But I did not come here to lecture you about feminism – I know better.  The point though is stop being so damned tribal about politics.  Conservative, Labour, Plaid, SNP – they are all doing what they think is best and screaming at them that they are wrong is not going to change their mind.  Try listening and understanding and you will find you have common ground – you generall agree on the ends just not the means so maybe reaching some understanding would benefit everyone. The fact that WEP is trying to achieve this to some extent is the biggest reason I am willing to give them my support and I truly hope they continue to move forward in the future.

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Weeping

October 13, 2008 at 7:01 pm (Politics) (, , )

Well it’s happened already.  I have had my first bout of tears of the PGCE.  Not because of the coursework or because of the kids or because of the workload.  No just simply because I’m exhausted.  I’m so tired from travelling to my placement school (not too handily close) and being on my feet all day. It doesn’t help that I had commitments all weekend that meant I’ve had no time to myself.  So I’ve ended up in a ridiculous argument with my mate and weeped relentlessly.  I suspect I’m probably right in thinking this won’t be the first flood of lachrymosity of the year.

Nevermind – it could be  worse.  I could have saving in an Icelandic bank.

Of course the continuing meltdown of global finances is no laughing matter – except of course in the fact that the only way to cope with complete disaster is to see the inherant humour.  Gordon Brown seems to have managed to position himself as the saviour of the world for a day or two.  However the bank shares continue to plummet and Europe’s leaders may have agreed in principle to do the same as the UK, but what they do in practice is completely unpredictable – you only need look at Angela Merkel to see that.  It would be churlish to wish failure on Brown just because I don’t want to see him go up in the polls.  However nobody should forget that his massive borrowing means that the budget really doesn’t have the strength to hold up this massive bailout in the long run.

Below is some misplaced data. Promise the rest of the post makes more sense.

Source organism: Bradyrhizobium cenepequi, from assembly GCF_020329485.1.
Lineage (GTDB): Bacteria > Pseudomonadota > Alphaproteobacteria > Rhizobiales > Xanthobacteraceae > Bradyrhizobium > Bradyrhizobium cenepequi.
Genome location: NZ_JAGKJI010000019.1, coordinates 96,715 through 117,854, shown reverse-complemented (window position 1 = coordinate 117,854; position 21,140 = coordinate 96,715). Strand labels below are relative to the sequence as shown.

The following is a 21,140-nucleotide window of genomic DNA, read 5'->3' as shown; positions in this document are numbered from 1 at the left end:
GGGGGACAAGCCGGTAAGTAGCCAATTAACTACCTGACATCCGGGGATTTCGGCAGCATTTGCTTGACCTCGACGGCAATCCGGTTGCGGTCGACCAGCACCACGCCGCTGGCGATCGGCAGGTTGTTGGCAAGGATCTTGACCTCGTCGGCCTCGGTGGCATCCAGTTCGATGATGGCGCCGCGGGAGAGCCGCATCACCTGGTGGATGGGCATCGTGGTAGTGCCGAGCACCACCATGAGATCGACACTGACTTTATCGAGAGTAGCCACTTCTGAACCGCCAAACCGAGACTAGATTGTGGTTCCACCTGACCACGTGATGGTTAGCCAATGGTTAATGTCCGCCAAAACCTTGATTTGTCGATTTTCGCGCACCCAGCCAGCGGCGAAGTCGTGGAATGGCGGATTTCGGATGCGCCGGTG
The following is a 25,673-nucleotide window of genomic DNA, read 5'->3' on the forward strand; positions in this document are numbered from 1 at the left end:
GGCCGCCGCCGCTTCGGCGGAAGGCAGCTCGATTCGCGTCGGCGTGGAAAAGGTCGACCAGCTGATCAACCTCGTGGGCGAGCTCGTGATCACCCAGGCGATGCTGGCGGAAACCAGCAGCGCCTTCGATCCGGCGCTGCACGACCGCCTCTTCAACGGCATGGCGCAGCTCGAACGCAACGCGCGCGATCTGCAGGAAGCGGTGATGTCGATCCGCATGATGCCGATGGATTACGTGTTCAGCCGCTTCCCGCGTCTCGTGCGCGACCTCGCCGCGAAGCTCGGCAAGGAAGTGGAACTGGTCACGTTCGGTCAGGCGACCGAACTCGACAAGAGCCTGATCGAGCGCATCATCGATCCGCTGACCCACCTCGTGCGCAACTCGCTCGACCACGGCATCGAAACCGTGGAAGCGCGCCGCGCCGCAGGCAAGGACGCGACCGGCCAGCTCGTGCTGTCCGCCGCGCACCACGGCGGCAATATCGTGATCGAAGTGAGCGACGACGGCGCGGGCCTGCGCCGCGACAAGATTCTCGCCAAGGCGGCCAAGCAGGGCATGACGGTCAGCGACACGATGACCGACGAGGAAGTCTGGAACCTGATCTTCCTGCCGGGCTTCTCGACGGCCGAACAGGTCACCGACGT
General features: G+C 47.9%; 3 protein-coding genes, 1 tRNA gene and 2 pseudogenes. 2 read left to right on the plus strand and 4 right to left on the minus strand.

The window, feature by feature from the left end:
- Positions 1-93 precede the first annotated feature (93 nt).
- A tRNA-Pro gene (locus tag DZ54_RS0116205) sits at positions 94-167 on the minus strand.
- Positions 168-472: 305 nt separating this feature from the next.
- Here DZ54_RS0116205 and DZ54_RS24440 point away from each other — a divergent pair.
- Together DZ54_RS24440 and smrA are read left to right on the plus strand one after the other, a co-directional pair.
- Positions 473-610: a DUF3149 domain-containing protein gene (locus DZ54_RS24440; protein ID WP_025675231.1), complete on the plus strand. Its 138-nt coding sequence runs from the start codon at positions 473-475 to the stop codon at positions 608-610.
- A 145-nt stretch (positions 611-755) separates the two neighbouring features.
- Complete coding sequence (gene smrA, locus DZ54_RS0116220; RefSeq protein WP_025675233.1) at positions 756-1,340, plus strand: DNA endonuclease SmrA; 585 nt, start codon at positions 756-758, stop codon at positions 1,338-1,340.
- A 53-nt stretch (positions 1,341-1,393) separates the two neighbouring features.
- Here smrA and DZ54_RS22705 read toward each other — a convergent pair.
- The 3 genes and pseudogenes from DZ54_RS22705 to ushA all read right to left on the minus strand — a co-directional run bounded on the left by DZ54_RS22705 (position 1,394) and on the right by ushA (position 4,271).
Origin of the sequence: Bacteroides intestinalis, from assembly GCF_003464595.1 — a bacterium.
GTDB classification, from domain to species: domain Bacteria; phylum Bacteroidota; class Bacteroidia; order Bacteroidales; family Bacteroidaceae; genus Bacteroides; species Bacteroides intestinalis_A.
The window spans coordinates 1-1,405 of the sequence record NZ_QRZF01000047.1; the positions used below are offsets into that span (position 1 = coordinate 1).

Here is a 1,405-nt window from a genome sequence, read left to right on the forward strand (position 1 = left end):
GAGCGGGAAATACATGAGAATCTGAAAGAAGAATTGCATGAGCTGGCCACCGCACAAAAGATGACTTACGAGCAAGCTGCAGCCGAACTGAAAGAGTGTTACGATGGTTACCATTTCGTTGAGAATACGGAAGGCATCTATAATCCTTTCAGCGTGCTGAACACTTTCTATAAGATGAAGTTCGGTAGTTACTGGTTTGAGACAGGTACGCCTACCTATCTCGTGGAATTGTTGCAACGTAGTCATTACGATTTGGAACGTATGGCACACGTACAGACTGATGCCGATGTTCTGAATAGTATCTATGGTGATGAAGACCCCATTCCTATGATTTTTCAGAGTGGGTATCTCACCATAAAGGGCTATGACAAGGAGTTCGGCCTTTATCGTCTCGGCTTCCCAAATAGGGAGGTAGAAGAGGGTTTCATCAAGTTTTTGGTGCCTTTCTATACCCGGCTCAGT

With all the pressure building up and the massive immplications that hang in the balance I should think I’m not the only person having a little cry in the corner tonight.

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High

September 27, 2008 at 11:32 am (Politics, Teaching) (, , )

It’s been a good week.  I’ve genuinely come out of this week feeling confident, prepared and excited.  I suspect this feeling is going to be short lived – pretty much until I get to my placement school.  However there has been encouraging progress.  I’ve taught mock lessons to my classmates and not felt the need to collapse on the floor and die. I’ve finally clicked that lesson planning and behaviour management are inextricably linked because the best way to keep the kids shut up is to keep them busy and / or interested.  So with all my new found knowledge and experience I’m feeling thrilled.

Or at least I was – then I started a bit of research on my placement school.  Of course I read the OFSTED report and the schools website but quite frankly, that tells you nothing.  Instead I went trawling the social networking sites and on Hi 5 (which I hadn’t even heard of until yesterday), I hit a jackpot.  Well I say jackpot.  Basically videos of kids senselessly mocking a teacher and secretly filmling it.  Just what you want to see.  The wobbly feeling is slowly returning to my legs and panic is setting in my chest.